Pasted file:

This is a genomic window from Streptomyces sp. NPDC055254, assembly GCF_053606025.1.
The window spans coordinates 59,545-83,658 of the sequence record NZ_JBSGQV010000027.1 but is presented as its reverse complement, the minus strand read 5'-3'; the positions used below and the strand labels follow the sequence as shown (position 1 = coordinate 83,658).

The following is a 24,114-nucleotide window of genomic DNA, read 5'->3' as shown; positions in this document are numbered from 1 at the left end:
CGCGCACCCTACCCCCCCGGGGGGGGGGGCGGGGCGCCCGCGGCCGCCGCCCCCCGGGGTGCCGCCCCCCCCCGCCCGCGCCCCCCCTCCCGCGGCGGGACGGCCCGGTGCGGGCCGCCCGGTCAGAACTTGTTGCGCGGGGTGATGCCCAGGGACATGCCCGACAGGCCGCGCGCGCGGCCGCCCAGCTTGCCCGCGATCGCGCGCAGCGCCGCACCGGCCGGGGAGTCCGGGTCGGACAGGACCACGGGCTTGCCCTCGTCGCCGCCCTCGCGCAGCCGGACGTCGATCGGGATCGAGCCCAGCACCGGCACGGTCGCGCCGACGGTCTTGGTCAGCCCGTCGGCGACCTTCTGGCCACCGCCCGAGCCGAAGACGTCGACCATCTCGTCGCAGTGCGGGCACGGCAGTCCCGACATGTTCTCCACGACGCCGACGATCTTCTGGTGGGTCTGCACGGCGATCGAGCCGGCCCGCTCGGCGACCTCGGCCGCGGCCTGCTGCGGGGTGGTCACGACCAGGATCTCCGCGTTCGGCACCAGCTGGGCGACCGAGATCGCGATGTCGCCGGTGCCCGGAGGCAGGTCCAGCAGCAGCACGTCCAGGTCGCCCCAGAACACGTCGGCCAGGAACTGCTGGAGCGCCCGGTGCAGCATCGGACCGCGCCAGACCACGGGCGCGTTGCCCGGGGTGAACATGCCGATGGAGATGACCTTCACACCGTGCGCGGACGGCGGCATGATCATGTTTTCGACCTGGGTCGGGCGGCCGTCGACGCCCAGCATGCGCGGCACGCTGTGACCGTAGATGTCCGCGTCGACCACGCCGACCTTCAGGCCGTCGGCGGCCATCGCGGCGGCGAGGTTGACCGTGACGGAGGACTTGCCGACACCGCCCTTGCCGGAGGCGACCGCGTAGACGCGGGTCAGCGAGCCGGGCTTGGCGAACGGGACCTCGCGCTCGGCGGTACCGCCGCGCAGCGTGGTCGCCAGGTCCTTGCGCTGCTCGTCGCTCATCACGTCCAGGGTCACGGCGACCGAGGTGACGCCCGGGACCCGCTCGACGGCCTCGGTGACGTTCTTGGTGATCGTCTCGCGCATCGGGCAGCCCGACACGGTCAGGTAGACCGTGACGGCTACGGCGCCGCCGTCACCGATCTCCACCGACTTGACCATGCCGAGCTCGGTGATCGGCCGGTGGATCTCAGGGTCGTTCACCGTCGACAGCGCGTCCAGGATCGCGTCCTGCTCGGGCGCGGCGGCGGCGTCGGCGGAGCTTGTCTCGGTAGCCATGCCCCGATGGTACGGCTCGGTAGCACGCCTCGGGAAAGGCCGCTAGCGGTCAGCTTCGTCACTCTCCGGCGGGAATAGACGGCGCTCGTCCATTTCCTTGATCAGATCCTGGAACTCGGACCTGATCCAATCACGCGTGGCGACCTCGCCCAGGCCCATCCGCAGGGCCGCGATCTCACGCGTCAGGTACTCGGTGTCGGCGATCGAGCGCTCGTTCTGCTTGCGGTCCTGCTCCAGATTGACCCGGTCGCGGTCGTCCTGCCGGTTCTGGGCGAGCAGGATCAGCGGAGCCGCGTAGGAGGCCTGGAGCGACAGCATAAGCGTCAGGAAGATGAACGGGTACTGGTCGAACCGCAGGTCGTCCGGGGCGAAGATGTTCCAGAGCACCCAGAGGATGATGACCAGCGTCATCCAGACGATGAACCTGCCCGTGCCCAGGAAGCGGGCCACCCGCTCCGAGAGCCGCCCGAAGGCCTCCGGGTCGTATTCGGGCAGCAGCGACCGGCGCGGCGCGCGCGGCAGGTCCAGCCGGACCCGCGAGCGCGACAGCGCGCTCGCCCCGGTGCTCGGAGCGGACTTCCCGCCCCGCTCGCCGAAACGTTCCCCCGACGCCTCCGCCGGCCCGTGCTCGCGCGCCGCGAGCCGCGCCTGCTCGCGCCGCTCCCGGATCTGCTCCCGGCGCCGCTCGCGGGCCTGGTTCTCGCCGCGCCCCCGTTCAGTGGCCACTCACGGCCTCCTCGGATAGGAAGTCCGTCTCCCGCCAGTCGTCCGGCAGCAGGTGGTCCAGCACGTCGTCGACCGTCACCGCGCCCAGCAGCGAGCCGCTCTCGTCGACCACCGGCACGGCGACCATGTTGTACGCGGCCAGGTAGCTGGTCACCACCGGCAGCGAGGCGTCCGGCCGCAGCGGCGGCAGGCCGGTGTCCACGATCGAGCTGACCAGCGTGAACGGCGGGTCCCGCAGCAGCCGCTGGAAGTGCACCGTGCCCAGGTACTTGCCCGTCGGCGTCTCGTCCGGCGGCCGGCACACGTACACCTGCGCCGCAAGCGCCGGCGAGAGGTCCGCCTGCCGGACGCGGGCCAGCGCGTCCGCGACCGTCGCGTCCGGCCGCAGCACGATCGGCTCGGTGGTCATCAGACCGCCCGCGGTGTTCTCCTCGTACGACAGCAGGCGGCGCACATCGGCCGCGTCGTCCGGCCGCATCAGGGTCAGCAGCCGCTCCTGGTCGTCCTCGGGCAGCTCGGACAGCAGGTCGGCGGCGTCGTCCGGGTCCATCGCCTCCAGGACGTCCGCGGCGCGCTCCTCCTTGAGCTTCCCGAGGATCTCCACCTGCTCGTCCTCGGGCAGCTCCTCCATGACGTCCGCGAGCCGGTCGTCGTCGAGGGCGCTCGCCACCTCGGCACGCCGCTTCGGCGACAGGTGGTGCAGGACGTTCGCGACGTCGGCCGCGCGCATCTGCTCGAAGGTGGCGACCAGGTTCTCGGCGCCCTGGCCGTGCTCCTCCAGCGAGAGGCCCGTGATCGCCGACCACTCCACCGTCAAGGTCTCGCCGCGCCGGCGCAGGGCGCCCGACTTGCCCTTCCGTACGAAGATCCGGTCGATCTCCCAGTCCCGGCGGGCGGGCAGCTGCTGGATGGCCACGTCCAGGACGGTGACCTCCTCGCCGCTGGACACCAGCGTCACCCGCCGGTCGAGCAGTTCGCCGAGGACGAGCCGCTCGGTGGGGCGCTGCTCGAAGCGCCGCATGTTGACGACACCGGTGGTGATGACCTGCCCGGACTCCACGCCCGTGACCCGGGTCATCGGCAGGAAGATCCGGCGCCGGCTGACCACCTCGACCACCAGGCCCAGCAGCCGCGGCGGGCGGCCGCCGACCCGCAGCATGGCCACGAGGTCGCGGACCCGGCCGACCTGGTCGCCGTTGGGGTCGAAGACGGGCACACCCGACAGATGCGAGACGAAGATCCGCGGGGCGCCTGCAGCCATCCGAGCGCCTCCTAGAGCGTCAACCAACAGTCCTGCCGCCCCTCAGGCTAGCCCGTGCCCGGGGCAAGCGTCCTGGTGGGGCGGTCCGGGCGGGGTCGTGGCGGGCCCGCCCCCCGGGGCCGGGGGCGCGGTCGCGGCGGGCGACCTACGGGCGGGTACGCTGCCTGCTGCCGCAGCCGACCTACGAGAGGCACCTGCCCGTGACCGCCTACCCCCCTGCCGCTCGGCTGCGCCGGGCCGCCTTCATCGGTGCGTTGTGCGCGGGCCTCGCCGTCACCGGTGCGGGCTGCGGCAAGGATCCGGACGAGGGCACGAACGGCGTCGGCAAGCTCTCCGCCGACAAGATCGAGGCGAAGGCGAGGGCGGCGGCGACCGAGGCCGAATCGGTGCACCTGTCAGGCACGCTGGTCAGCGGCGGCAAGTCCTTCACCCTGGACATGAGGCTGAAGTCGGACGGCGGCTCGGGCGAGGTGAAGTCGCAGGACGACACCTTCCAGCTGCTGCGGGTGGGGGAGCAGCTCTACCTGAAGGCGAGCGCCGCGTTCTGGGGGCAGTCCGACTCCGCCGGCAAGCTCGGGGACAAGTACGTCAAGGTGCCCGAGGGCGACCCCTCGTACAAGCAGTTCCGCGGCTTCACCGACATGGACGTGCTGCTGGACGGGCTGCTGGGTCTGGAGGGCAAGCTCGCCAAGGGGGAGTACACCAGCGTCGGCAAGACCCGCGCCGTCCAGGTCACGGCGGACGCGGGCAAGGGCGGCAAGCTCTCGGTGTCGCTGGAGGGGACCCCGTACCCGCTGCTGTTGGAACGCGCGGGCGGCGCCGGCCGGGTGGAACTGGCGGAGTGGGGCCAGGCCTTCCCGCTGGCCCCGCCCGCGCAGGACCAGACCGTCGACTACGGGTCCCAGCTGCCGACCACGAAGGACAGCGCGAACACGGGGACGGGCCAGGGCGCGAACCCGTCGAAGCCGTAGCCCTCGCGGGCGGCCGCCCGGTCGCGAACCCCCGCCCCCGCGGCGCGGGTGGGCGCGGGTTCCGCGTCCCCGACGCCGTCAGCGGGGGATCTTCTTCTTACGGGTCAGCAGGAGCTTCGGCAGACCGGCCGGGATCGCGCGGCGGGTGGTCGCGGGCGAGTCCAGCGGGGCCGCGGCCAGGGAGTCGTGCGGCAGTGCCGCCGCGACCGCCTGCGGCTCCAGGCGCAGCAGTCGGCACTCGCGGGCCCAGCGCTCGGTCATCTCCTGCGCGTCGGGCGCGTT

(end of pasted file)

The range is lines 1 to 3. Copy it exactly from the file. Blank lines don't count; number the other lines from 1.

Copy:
This is a genomic window from Streptomyces sp. NPDC055254, assembly GCF_053606025.1.
The window spans coordinates 59,545-83,658 of the sequence record NZ_JBSGQV010000027.1 but is presented as its reverse complement, the minus strand read 5'-3'; the positions used below and the strand labels follow the sequence as shown (position 1 = coordinate 83,658).

The following is a 24,114-nucleotide window of genomic DNA, read 5'->3' as shown; positions in this document are numbered from 1 at the left end: